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This update is from one of our parent supporters–sharing an invaluable experience about online bullying.

I recently had an experience that shook me more than I could have imagined. To understand the situation, here’s a quick background update.

I live in a community surrounded by supportive, compassionate and loving friends and family. My worldview is that “We live in a safe place that is mostly made up of safe people.” If you make a mistake, people will be understanding when you explain yourself. If you lose something, there’s a very good chance you will get it back. These are the same beliefs I am fostering in my children.

However, this week, all that was challenged. My husband works abroad. He’s away 4 days a week on average, so I raise our 3 kids in his absence. It’s pretty hectic as the youngest is only 2 years old and one has chronic health needs. One of the perks of his work situation though is that we get free air points and priority status with an airline. That said, it is rare that I am able to personally take advantage of this. So when my husband gave me return flights using his business class upgrades for my birthday, I was ecstatic, to say the least. I was off for a girl’s weekend. We booked the tickets and then rang to apply the upgrades. That’s the standard process. However, on this occasion, it turned out that the upgrades could not be applied because the flight was economy only, which I had no way of knowing at the time of booking. There was no business class to upgrade to.  I was bitterly disappointed as I had been looking forward to a treat for my birthday.

With some residual hope left, I decided to write on the airlines’ Facebook wall. I explained the situation in a light-hearted, witty manner. I didn’t go for a “woe is me” tone or an angry “you guys are the worst.” I just told them my story in a way that would allow the reader to put themselves into my shoes and have empathy. I thought I had a good shot of turning their decision around.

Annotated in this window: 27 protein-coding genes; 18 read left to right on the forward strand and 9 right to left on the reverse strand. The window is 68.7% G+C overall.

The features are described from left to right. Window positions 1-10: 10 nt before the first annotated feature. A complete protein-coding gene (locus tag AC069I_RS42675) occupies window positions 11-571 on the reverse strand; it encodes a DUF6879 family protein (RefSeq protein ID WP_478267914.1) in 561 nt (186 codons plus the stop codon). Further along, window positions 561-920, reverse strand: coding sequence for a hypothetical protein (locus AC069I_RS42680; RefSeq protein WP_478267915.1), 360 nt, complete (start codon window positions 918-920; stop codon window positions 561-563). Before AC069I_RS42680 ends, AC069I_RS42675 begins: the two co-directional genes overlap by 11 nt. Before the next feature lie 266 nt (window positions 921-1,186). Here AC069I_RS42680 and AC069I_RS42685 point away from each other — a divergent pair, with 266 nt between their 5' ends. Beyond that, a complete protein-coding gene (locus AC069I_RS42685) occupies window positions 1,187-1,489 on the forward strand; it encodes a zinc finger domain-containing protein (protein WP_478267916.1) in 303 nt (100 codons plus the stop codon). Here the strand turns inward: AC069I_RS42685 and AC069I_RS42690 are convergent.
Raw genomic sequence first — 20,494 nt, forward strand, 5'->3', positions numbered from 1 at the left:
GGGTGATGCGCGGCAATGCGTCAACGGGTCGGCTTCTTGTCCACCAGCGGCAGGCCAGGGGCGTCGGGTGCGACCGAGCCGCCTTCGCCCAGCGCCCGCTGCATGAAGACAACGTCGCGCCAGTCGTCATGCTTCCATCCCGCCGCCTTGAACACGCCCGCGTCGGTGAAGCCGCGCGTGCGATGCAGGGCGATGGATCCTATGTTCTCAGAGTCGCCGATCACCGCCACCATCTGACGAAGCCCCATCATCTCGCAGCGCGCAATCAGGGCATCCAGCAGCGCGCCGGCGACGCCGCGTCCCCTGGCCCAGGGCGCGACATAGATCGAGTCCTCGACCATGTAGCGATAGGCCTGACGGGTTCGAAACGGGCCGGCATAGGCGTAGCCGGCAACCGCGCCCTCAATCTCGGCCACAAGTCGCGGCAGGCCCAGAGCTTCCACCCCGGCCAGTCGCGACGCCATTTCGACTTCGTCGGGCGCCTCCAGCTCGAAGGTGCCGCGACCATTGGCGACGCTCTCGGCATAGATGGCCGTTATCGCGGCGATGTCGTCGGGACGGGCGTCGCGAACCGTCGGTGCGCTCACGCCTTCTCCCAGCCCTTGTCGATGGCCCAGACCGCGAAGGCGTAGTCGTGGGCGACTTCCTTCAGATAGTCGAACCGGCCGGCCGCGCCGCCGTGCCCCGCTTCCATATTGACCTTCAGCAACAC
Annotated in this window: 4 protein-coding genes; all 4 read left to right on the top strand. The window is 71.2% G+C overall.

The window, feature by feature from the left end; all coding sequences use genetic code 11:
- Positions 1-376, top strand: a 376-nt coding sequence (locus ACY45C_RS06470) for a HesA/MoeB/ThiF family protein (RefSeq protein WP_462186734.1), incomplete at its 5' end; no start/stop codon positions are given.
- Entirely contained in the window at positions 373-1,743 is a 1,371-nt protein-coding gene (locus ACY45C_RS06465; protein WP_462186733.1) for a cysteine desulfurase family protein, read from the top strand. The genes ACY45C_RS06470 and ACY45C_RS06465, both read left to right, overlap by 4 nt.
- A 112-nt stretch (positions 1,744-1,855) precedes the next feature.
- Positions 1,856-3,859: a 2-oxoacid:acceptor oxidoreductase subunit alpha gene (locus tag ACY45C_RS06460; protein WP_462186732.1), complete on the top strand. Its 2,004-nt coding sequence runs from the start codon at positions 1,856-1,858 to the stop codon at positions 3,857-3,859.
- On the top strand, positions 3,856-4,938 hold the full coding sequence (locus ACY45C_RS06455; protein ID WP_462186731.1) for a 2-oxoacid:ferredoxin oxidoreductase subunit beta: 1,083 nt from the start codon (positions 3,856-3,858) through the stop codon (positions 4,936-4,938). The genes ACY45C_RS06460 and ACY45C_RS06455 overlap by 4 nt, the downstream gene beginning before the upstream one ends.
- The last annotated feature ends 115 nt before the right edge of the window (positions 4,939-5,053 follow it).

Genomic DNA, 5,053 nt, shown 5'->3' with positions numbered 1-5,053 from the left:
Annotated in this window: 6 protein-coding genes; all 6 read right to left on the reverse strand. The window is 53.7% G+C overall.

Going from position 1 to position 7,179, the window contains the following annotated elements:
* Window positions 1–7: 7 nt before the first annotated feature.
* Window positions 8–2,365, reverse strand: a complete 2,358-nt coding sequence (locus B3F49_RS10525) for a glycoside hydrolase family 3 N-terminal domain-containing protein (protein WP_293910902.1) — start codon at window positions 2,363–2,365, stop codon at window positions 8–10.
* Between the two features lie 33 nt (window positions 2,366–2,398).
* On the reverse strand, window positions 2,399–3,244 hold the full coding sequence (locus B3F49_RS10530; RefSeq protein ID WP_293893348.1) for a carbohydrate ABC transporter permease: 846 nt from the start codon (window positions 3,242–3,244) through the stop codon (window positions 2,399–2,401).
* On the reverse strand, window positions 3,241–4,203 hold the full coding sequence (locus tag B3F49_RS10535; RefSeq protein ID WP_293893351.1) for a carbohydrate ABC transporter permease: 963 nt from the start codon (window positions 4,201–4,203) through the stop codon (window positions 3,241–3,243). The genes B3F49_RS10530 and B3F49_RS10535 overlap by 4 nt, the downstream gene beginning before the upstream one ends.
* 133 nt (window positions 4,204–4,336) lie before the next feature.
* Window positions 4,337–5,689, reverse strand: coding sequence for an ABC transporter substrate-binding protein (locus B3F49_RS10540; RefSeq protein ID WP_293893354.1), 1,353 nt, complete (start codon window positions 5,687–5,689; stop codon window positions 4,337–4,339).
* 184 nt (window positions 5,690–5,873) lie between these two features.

Public comments from strangers

What happened next, I naively could not have predicted. I started getting public comments from strangers. They were downright nasty, cruel and very personal. People said I sounded like an entitled [expletive]. That my husband works abroad to escape me. Some people “liked” these comments, while others replied with clapping GIFs and scenes of 2-year-old tantrums. Some people said I was “a piece of work” and a “princess”.

I was quite honestly devastated. I cried, and more than once. I didn’t want to read these things but a couple of times I found myself going back into the page to see if there were more. This happened the same day I learned that the funding for my daughters “wonder drug” had been pulled, so I was already in a bad place. I didn’t sleep that night. The comments kept circling around in my head and I kept coming up with imaginary responses and rebuttals. They weren’t helping. I was actually doubting myself, wondering if I had the characteristics that these strangers accused me of. Are adults not allowed to express disappointment? Does it make me a bad person to look forward to a special treat?

Shaking it off

By 5 am I realised I needed to find a way to shake this off. I needed a plan to get out of this bad funk. I went through my options and decided to turn off all notifications for the post. I considered other options, but I discarded them based on the amount of extra emotional energy they may entail. Then I sat there, reflecting on what a toll this had taken on me in just 24 hours. I wondered how famous people could put up with this torment daily. I also was shaken by how easily I, as a strong, well educated, emotionally sound person could be affected so badly.